Pollution Found in Housatonic River
Dec. 10, 1999
PITTSFIELD, Mass. (AP) _ Experts have found PCB pollution in a second branch of the Housatonic River, suggesting chemical pollution in the city may be more widespread than believed.
``The general public perception was that PCBs were an east Pittsfield problem,'' state environmental regulator J. Lyn Cutler said Thursday.
The city is already a cleanup target for one of the country's worst toxic messes left by a private polluter. General Electric Co., which used PCBs in making transformers, has agreed to a cleanup estimated by the government at at least $250 million.
Government scientists say PCBs are suspected of causing cancer and other illnesses.
Officials had planned to use tests of the west branch of the Housatonic as a benchmark for the cleanup of the east branch. Instead, they found levels of the chemicals much like those in the east branch, Cutler said. She has ordered GE to plan additional tests.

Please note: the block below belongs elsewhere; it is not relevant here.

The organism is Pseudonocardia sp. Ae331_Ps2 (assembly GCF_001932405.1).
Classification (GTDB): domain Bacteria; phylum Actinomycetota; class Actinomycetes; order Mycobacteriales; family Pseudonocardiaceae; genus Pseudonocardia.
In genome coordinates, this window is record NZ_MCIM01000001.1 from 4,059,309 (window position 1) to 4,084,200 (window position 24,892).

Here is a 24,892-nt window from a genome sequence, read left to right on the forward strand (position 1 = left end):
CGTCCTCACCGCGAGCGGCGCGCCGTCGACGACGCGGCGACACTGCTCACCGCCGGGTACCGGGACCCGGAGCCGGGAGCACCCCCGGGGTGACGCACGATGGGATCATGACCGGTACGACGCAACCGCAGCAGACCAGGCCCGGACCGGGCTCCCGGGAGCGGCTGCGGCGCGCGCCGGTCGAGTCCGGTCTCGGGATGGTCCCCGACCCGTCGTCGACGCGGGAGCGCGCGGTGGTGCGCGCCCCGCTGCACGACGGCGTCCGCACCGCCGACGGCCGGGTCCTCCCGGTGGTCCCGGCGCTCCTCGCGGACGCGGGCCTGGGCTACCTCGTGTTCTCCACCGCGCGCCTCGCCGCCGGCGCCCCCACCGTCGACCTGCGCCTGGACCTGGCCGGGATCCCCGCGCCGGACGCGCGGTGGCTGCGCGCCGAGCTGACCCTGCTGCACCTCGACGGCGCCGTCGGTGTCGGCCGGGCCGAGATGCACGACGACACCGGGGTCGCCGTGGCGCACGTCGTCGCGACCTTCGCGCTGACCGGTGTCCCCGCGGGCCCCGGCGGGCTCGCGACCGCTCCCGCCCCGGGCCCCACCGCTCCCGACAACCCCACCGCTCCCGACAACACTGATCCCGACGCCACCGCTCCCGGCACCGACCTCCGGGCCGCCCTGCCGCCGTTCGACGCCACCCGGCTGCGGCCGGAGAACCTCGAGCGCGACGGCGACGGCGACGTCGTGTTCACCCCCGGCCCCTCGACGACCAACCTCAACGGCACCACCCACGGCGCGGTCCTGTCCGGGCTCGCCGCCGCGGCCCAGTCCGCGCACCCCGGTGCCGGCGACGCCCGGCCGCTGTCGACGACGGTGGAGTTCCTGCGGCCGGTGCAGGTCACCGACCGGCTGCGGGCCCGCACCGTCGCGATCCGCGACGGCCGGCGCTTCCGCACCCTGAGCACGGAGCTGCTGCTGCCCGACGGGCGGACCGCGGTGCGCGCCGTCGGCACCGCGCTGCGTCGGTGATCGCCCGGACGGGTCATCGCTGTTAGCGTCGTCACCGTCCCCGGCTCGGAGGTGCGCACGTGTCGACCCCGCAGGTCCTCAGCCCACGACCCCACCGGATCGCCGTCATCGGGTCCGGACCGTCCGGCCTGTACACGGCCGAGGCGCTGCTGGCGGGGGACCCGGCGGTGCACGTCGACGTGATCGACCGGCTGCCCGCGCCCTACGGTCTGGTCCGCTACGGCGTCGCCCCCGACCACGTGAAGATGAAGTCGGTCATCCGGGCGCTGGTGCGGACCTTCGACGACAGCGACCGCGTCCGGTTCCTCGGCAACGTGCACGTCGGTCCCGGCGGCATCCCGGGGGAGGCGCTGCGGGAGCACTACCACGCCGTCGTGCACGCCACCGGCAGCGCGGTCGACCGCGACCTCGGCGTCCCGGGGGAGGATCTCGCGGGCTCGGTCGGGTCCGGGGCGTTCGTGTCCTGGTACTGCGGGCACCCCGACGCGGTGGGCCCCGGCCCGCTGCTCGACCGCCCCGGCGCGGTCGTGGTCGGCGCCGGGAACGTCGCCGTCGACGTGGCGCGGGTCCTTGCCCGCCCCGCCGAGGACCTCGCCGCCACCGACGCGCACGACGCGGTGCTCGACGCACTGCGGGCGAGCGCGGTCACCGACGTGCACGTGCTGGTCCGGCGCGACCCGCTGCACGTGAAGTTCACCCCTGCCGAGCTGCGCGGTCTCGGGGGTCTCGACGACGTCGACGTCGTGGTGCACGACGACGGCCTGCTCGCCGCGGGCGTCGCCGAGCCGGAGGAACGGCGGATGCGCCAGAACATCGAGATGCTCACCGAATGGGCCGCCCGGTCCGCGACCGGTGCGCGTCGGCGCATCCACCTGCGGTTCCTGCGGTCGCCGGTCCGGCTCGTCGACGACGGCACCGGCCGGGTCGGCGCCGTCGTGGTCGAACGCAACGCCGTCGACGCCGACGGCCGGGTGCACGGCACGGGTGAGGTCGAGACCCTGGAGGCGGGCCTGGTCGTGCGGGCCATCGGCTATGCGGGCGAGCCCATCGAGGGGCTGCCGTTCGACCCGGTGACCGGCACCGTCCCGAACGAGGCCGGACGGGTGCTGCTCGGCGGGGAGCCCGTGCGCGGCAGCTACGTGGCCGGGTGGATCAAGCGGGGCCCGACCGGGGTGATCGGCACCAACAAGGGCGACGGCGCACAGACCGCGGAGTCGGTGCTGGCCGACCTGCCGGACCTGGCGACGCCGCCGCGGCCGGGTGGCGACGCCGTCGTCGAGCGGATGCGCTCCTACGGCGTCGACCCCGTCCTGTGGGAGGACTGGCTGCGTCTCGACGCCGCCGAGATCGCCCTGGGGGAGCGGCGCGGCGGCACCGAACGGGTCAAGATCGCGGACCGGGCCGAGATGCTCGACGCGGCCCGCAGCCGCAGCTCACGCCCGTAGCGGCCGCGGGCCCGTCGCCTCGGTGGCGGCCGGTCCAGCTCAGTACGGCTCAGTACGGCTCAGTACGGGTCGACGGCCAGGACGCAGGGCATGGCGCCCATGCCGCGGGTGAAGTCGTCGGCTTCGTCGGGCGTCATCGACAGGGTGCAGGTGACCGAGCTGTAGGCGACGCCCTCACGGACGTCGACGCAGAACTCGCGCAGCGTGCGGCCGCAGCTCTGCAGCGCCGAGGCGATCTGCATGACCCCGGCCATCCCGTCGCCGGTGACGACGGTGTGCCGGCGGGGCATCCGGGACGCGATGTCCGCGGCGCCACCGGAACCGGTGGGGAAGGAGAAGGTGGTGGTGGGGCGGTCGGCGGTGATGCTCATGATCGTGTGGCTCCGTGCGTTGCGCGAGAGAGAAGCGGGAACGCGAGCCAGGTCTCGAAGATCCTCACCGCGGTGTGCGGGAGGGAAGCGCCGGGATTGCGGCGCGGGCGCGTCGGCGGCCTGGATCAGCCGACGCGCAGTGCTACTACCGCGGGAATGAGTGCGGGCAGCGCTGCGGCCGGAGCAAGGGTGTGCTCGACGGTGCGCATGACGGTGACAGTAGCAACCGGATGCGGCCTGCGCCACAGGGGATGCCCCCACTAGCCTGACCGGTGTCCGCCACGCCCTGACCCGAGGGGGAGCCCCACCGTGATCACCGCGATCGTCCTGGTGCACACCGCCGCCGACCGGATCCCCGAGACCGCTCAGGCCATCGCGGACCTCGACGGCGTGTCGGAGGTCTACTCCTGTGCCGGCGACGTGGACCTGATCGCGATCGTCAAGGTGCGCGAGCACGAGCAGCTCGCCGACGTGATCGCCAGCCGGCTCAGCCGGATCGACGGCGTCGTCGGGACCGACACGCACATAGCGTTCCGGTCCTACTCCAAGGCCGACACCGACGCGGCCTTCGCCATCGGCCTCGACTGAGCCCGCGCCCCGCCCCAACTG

``We're going to have to take a look at the findings, and review the data before we can draw any conclusions,'' said Gary Sheffer, a GE spokesman.
General Electric's closed transformer plant, which used PCBs for decades before they were banned, lies on the east side of the city. The east branch of the river, which runs past the 250-acre plant, has been known to be contaminated for decades.
GE excavated tons of soil in a local park after high levels of PCBs were discovered in 1997 in the dirt under a jungle gym and other playground equipment. At the time, groundwater pollution was not suspected.
Still, Cutler said, the new discoveries show that there may be other areas where PCB-laden fill or other items are polluting the groundwater.
She said the state is still operating a special hot line for tips from residents and former plant workers. Over the past two years, the tip line has led regulators to dozens of contaminated locations, including more than 70 residential properties where PCB-laden material from the plant was used as yard fill.